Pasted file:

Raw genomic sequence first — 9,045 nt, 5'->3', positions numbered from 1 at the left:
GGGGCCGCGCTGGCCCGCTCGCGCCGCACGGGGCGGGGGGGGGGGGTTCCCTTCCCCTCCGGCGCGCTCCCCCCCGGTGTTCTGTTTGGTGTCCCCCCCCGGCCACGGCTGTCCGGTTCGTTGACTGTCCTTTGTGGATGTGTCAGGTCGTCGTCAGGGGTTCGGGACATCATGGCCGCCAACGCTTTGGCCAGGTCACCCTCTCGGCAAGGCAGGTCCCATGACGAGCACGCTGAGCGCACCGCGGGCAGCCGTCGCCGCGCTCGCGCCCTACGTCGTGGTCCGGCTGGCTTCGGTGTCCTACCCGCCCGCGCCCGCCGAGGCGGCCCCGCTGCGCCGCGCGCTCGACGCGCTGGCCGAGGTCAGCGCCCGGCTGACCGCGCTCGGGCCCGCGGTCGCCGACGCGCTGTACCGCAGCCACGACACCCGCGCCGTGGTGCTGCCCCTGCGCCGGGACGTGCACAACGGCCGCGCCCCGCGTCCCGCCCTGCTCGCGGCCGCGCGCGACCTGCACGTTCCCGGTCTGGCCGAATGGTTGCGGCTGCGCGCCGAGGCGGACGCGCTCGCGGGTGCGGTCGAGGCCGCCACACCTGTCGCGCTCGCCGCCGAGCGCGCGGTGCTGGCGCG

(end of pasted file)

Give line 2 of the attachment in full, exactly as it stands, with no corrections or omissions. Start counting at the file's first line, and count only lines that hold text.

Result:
GGGGCCGCGCTGGCCCGCTCGCGCCGCACGGGGCGGGGGGGGGGGGTTCCCTTCCCCTCCGGCGCGCTCCCCCCCGGTGTTCTGTTTGGTGTCCCCCCCCGGCCACGGCTGTCCGGTTCGTTGACTGTCCTTTGTGGATGTGTCAGGTCGTCGTCAGGGGTTCGGGACATCATGGCCGCCAACGCTTTGGCCAGGTCACCCTCTCGGCAAGGCAGGTCCCATGACGAGCACGCTGAGCGCACCGCGGGCAGCCGTCGCCGCGCTCGCGCCCTACGTCGTGGTCCGGCTGGCTTCGGTGTCCTACCCGCCCGCGCCCGCCGAGGCGGCCCCGCTGCGCCGCGCGCTCGACGCGCTGGCCGAGGTCAGCGCCCGGCTGACCGCGCTCGGGCCCGCGGTCGCCGACGCGCTGTACCGCAGCCACGACACCCGCGCCGTGGTGCTGCCCCTGCGCCGGGACGTGCACAACGGCCGCGCCCCGCGTCCCGCCCTGCTCGCGGCCGCGCGCGACCTGCACGTTCCCGGTCTGGCCGAATGGTTGCGGCTGCGCGCCGAGGCGGACGCGCTCGCGGGTGCGGTCGAGGCCGCCACACCTGTCGCGCTCGCCGCCGAGCGCGCGGTGCTGGCGCG